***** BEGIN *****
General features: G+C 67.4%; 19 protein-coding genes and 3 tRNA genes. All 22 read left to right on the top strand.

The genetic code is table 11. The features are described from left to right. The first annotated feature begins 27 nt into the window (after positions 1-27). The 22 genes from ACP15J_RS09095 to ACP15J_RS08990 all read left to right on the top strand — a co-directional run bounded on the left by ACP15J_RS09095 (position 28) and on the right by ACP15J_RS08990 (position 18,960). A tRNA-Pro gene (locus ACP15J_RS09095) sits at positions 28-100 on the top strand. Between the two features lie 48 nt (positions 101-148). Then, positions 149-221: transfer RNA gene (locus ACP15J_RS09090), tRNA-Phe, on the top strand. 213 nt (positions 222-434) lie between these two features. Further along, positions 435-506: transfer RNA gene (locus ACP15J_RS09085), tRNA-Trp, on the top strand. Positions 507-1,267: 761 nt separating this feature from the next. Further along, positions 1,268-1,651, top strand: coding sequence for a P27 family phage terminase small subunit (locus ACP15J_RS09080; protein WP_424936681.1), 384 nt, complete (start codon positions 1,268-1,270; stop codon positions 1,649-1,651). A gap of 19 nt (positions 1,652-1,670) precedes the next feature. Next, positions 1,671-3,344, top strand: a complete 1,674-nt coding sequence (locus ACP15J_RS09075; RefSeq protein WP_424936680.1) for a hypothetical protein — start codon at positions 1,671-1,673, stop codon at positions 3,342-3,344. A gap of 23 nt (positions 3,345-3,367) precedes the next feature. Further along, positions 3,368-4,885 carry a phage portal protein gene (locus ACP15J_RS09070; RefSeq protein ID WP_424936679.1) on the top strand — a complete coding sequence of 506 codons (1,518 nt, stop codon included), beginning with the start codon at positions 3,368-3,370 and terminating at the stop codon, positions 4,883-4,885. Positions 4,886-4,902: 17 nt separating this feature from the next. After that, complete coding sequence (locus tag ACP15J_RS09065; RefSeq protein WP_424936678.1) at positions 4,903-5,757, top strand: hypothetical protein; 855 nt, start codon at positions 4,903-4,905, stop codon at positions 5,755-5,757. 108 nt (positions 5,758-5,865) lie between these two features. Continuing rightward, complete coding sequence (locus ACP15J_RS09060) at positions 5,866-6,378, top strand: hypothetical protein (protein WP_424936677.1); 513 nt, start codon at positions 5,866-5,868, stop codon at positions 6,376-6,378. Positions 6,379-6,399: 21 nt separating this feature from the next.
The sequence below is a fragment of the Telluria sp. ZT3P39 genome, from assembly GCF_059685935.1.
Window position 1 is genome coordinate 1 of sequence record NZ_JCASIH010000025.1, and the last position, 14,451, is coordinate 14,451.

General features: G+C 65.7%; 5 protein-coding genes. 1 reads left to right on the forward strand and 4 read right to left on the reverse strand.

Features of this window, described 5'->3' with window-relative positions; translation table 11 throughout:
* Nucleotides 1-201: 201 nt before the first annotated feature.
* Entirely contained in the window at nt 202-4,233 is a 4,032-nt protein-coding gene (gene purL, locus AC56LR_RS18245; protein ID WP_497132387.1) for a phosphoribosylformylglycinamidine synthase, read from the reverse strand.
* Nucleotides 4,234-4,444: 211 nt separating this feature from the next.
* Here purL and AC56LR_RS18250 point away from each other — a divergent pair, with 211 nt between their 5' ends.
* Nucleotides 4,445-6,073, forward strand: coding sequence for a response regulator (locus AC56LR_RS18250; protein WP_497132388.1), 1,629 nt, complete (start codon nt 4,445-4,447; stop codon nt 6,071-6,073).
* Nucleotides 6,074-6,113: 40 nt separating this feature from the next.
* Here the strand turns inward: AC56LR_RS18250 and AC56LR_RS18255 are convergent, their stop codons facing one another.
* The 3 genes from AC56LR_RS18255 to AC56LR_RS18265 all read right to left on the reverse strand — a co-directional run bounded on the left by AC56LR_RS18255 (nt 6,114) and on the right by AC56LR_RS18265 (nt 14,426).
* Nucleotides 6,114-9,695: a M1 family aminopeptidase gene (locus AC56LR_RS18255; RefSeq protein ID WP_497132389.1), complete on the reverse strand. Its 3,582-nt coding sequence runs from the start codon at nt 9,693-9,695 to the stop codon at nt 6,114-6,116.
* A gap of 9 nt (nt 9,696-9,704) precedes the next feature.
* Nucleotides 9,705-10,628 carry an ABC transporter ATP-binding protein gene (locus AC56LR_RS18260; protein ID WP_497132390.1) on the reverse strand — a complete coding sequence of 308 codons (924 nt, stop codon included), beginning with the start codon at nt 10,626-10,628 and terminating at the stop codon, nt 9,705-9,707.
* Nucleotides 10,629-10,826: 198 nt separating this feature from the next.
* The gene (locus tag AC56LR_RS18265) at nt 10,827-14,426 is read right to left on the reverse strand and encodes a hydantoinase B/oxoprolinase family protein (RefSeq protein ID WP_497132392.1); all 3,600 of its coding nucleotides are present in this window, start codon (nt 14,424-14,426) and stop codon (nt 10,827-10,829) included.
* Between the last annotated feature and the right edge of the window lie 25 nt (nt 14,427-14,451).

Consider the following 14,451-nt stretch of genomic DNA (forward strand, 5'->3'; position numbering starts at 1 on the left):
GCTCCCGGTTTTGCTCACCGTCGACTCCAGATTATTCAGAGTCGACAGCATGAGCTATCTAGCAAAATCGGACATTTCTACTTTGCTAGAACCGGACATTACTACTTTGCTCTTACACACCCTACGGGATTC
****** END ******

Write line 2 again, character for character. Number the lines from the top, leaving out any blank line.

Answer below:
The genetic code is table 11. The features are described from left to right. The first annotated feature begins 27 nt into the window (after positions 1-27). The 22 genes from ACP15J_RS09095 to ACP15J_RS08990 all read left to right on the top strand — a co-directional run bounded on the left by ACP15J_RS09095 (position 28) and on the right by ACP15J_RS08990 (position 18,960). A tRNA-Pro gene (locus ACP15J_RS09095) sits at positions 28-100 on the top strand. Between the two features lie 48 nt (positions 101-148). Then, positions 149-221: transfer RNA gene (locus ACP15J_RS09090), tRNA-Phe, on the top strand. 213 nt (positions 222-434) lie between these two features. Further along, positions 435-506: transfer RNA gene (locus ACP15J_RS09085), tRNA-Trp, on the top strand. Positions 507-1,267: 761 nt separating this feature from the next. Further along, positions 1,268-1,651, top strand: coding sequence for a P27 family phage terminase small subunit (locus ACP15J_RS09080; protein WP_424936681.1), 384 nt, complete (start codon positions 1,268-1,270; stop codon positions 1,649-1,651). A gap of 19 nt (positions 1,652-1,670) precedes the next feature. Next, positions 1,671-3,344, top strand: a complete 1,674-nt coding sequence (locus ACP15J_RS09075; RefSeq protein WP_424936680.1) for a hypothetical protein — start codon at positions 1,671-1,673, stop codon at positions 3,342-3,344. A gap of 23 nt (positions 3,345-3,367) precedes the next feature. Further along, positions 3,368-4,885 carry a phage portal protein gene (locus ACP15J_RS09070; RefSeq protein ID WP_424936679.1) on the top strand — a complete coding sequence of 506 codons (1,518 nt, stop codon included), beginning with the start codon at positions 3,368-3,370 and terminating at the stop codon, positions 4,883-4,885. Positions 4,886-4,902: 17 nt separating this feature from the next. After that, complete coding sequence (locus tag ACP15J_RS09065; RefSeq protein WP_424936678.1) at positions 4,903-5,757, top strand: hypothetical protein; 855 nt, start codon at positions 4,903-4,905, stop codon at positions 5,755-5,757. 108 nt (positions 5,758-5,865) lie between these two features. Continuing rightward, complete coding sequence (locus ACP15J_RS09060) at positions 5,866-6,378, top strand: hypothetical protein (protein WP_424936677.1); 513 nt, start codon at positions 5,866-5,868, stop codon at positions 6,376-6,378. Positions 6,379-6,399: 21 nt separating this feature from the next.